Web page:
As evening wore on I noticed Erica was simply flying when breaking trail, she was an absolute machine and I could barely keep up with her.  I finally caught up and realized she had been rocking out to cheesy pop music and offered it up. Well that shit works and I took off stomping until it was time to fall over. Truth be known, I had "all about that Bass" and (to my astonishment) Mariah Carey's 95' "Fantasy" stuck in my head the ENTIRE race, even before I got my chance at the nano. It kept me laughing to myself that's for sure.

Day 3 - once again Scott and John beat us moving in the morning by well over an hour. As we crested a small divide the landscape changed to more wind hammered snow, less trail breaking. Sastrugi etc. We were rounding the corner to the Anaktuvuk river finally.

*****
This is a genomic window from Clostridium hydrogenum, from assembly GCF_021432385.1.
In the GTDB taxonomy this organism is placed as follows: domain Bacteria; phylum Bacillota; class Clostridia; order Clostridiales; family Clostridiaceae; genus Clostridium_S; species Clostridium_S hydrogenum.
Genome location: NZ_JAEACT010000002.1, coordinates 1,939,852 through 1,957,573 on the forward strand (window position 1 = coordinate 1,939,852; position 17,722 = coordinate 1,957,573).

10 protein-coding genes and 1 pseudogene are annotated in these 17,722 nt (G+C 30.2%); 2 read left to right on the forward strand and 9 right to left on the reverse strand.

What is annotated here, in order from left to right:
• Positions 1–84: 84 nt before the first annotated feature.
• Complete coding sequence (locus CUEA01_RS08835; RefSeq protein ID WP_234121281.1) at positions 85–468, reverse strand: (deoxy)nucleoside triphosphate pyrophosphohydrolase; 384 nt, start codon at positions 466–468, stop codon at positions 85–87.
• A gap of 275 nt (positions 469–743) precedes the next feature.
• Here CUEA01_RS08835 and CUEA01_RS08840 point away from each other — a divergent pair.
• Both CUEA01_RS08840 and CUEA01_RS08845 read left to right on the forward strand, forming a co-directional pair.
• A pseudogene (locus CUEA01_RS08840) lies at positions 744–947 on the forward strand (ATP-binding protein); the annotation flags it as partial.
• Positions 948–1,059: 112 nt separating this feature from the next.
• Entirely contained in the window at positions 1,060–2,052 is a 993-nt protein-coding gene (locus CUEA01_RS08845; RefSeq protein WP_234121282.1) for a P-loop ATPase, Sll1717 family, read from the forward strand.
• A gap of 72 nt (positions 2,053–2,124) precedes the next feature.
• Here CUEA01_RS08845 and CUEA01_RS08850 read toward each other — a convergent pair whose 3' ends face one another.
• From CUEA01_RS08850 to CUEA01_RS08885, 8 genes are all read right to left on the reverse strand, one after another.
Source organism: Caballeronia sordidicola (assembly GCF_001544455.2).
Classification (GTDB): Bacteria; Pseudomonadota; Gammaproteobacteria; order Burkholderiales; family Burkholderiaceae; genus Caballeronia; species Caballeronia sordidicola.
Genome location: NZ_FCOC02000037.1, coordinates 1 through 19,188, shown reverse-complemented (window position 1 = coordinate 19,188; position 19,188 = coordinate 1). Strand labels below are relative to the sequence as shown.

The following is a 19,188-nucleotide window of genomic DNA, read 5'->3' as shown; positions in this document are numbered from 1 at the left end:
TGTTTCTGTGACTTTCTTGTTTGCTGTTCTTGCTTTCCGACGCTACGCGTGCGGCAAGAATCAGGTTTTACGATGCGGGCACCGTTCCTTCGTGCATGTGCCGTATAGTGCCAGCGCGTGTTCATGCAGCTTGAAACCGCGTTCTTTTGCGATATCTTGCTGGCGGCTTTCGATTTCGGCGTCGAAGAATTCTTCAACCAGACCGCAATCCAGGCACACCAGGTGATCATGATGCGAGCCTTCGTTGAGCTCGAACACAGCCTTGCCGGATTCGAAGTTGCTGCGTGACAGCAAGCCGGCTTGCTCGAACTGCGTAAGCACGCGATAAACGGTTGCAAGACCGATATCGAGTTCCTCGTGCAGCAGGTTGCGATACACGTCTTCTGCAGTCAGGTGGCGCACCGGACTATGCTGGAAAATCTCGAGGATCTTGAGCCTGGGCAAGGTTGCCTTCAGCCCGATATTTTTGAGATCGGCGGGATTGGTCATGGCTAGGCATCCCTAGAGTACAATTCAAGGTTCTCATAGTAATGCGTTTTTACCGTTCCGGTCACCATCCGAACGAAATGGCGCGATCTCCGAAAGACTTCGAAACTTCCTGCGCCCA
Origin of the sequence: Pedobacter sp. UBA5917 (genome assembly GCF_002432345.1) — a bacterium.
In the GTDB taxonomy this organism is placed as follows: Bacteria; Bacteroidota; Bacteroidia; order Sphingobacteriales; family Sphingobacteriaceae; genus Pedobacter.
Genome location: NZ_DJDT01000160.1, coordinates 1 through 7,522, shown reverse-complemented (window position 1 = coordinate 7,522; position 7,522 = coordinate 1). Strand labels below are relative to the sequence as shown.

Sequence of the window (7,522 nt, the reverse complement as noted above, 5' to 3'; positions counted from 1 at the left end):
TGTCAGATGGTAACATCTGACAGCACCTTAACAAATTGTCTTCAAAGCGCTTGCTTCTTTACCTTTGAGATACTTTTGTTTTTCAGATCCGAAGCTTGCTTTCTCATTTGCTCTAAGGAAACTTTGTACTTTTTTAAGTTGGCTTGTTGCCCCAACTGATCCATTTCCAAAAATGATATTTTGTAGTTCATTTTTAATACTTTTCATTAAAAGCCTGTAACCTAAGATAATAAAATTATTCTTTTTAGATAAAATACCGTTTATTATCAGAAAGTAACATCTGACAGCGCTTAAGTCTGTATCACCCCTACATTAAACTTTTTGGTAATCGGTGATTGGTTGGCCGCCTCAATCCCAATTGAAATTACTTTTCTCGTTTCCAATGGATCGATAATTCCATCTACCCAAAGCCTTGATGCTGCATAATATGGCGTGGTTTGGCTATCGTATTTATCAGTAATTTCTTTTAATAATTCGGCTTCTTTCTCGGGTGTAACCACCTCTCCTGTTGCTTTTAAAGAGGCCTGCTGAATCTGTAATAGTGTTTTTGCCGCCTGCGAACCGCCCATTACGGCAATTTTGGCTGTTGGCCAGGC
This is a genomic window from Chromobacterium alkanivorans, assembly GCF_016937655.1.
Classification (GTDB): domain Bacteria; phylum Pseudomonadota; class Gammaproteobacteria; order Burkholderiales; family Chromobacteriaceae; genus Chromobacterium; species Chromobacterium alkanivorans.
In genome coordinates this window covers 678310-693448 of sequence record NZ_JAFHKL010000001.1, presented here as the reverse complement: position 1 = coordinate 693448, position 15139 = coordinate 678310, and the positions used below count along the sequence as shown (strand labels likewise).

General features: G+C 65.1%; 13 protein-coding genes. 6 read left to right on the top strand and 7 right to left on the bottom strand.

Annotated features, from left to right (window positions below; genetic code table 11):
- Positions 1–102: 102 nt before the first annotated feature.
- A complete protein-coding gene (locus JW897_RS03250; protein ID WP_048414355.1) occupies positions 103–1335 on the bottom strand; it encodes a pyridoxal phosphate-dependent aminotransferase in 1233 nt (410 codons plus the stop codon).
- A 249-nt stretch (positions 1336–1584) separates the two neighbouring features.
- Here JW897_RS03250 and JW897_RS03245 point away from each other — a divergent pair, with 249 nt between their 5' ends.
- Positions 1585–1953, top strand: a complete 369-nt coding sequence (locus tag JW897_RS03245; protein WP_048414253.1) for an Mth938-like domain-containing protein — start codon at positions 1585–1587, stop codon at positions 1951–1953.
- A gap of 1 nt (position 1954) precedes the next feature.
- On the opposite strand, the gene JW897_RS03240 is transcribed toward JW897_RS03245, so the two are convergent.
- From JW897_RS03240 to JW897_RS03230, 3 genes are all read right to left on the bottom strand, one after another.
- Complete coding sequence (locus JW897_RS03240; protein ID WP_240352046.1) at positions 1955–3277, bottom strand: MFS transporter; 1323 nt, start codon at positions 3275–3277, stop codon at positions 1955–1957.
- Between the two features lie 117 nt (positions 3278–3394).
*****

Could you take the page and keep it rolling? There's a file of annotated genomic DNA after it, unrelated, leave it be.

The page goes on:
Some fun skating and slogging lead us to the river proper in the middle of a huge open valley. The minute we turned south we hit a headwind that did not relent until we reached the village like 9 hrs later. It was never that bad, just constant. The main thing I learned is that I would have been under-geared if temps were below zero in that kind of wind.

Erica and I were spent upon reaching the village, muscles were starting to fail, feet to rot. We exploded in the school home ec room where Luc and Holly served as the checkpoint. It was a total shock to be inside a warm comfortable building after the day we had and the crazy ice we skied across.